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Livy: the Periochae


Fantasy bust of Livy.
Livy (©!!!)
Titus Livius or Livy (59 BCE - 17 CE): Roman historian, author of the authorized version of the history of the Roman republic. Many of the 142 books of the History of Rome from its beginning are now lost; however, we do have a fourth-century excerpt, the Periochae. Overview: below.

The Periochae are not the only summary of Livy's History: in the Egyptian town Oxyrhynchus, a similar summary of books 37-40 and 48-55 was found on a scroll of papyrus that is now in the British Museum. However the Oxyrhynchus Epitome is damaged and incomplete. This leaves us with the Periochae as our most important tool to reconstruct the general scope of Livy's monumental History of Rome from its beginning.

The books that were used by the maker of the Periochae appear to have been in bad condition. When we can control the text of the complete books with a summary (i.e., Books 1-10 and 21-45), sometimes the sequence of the events, as given in the Periochae, is not identical to that in the real books. At the very end, summaries of two books (136 and 137) are lacking, although it is possible that they have been integrated in the Periocha of book 141.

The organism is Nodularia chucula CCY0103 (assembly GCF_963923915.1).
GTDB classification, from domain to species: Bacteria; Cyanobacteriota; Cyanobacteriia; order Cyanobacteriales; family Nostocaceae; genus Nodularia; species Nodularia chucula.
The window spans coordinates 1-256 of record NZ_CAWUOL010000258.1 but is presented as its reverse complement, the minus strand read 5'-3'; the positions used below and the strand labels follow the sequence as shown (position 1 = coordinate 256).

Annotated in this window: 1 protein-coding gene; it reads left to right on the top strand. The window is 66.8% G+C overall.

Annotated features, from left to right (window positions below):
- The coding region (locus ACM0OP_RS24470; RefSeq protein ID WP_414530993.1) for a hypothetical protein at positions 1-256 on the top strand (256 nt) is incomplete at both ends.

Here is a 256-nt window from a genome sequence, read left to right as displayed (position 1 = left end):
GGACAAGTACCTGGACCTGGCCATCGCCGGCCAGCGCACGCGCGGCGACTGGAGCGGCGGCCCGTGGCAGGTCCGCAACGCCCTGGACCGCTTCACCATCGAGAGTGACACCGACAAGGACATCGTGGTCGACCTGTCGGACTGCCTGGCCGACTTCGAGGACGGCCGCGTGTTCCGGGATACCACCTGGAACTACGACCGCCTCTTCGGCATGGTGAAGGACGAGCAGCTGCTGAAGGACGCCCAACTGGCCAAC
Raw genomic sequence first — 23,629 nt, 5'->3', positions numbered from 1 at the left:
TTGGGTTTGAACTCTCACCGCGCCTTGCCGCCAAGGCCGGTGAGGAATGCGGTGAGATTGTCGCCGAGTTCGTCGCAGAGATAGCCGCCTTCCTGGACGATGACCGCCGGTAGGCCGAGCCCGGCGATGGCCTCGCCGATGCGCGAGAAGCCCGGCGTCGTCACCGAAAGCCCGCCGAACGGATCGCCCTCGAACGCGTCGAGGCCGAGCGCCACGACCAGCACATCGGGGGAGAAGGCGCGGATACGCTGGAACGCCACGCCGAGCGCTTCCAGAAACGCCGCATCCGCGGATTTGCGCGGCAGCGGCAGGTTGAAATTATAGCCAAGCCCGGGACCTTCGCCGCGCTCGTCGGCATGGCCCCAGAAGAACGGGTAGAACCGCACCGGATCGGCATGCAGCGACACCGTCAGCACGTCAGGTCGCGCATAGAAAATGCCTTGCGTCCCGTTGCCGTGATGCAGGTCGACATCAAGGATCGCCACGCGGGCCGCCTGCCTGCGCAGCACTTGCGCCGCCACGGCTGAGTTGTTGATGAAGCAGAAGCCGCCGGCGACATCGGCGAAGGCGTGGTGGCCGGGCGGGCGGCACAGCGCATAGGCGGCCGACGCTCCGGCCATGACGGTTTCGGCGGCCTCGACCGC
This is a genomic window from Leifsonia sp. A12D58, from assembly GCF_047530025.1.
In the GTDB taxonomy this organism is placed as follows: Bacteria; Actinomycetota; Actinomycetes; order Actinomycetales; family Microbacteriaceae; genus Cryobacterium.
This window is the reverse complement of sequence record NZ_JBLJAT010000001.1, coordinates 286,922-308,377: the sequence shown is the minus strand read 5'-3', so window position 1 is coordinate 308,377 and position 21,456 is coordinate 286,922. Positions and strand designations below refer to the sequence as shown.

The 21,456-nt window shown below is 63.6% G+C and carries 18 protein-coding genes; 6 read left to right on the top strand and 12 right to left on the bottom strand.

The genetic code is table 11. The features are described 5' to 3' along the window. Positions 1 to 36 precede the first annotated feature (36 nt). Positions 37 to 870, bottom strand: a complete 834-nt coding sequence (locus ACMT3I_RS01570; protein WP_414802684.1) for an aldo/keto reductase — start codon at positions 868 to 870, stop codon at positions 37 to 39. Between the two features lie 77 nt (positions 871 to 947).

Another remarkable aspect of the Periochae is that they tend to become shorter, as is shown in the picture below. There is no explanation for this phenomenon. Probably the epitomator was simply tired, but it can not be excluded that it partly reflects that Livy's books tend to become shorter, something is evident in books 30-45.

Comparative length of the Periochae. Design Jona Lendering.

Overview

Bold italics on a red-brown field: full text exists and a translation can be found here.
 
1
11
21
31
41
51
61
71
81
91
101
111
121
131
2
12
22
32
42
52
62
72
82
92
102
112
122
132
3
13
23
33
43
53
63
73
83
93
103
113
123
133
4
14
24
34
44
54
64
74
84
94
104
114
124
134
5
15
25
35
45
55
65
75
85
95
105
115
125
135
6
16
26
36
46
56
66
76
86
96
106
116
126
138
7
17
27
37
47
57
67
77
87
97
107
117
127
139
8
18
28
38
48
58
68
78
88
98
108
118
128
140
9
19
29
39
49
59
69
79
89
99
109
119
129
141
10
20
30
40
50
60
70
80
90
100
110
120
130
142
Ancient-Warfare.com, the online home of Ancient Warfare magazine
The Latin text is based on the text from the Latin Library, which has been corrected by comparison to the Budé-edition of Paul Jal, published in 1984. The spelling has been harmonized. The rather free translation is by Jona Lendering. Thanks to Andrew Smith (www.attalus.org), who suggested many improvements for the translation.
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